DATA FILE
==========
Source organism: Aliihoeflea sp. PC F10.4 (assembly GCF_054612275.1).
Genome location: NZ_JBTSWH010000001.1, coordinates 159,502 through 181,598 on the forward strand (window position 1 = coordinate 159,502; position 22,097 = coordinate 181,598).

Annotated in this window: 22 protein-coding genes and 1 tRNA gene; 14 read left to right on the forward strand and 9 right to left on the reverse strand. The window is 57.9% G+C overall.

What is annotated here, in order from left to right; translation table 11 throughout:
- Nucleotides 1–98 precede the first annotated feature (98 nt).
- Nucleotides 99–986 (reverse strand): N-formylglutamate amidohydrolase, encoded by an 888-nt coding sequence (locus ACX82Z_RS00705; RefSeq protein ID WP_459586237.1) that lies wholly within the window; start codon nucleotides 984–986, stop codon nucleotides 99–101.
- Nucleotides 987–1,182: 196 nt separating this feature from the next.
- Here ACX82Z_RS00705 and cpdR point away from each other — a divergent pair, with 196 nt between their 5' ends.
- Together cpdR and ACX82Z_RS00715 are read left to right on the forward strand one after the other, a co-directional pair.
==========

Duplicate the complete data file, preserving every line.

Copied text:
Source organism: Aliihoeflea sp. PC F10.4 (assembly GCF_054612275.1).
Genome location: NZ_JBTSWH010000001.1, coordinates 159,502 through 181,598 on the forward strand (window position 1 = coordinate 159,502; position 22,097 = coordinate 181,598).

Annotated in this window: 22 protein-coding genes and 1 tRNA gene; 14 read left to right on the forward strand and 9 right to left on the reverse strand. The window is 57.9% G+C overall.

What is annotated here, in order from left to right; translation table 11 throughout:
- Nucleotides 1–98 precede the first annotated feature (98 nt).
- Nucleotides 99–986 (reverse strand): N-formylglutamate amidohydrolase, encoded by an 888-nt coding sequence (locus ACX82Z_RS00705; RefSeq protein ID WP_459586237.1) that lies wholly within the window; start codon nucleotides 984–986, stop codon nucleotides 99–101.
- Nucleotides 987–1,182: 196 nt separating this feature from the next.
- Here ACX82Z_RS00705 and cpdR point away from each other — a divergent pair, with 196 nt between their 5' ends.
- Together cpdR and ACX82Z_RS00715 are read left to right on the forward strand one after the other, a co-directional pair.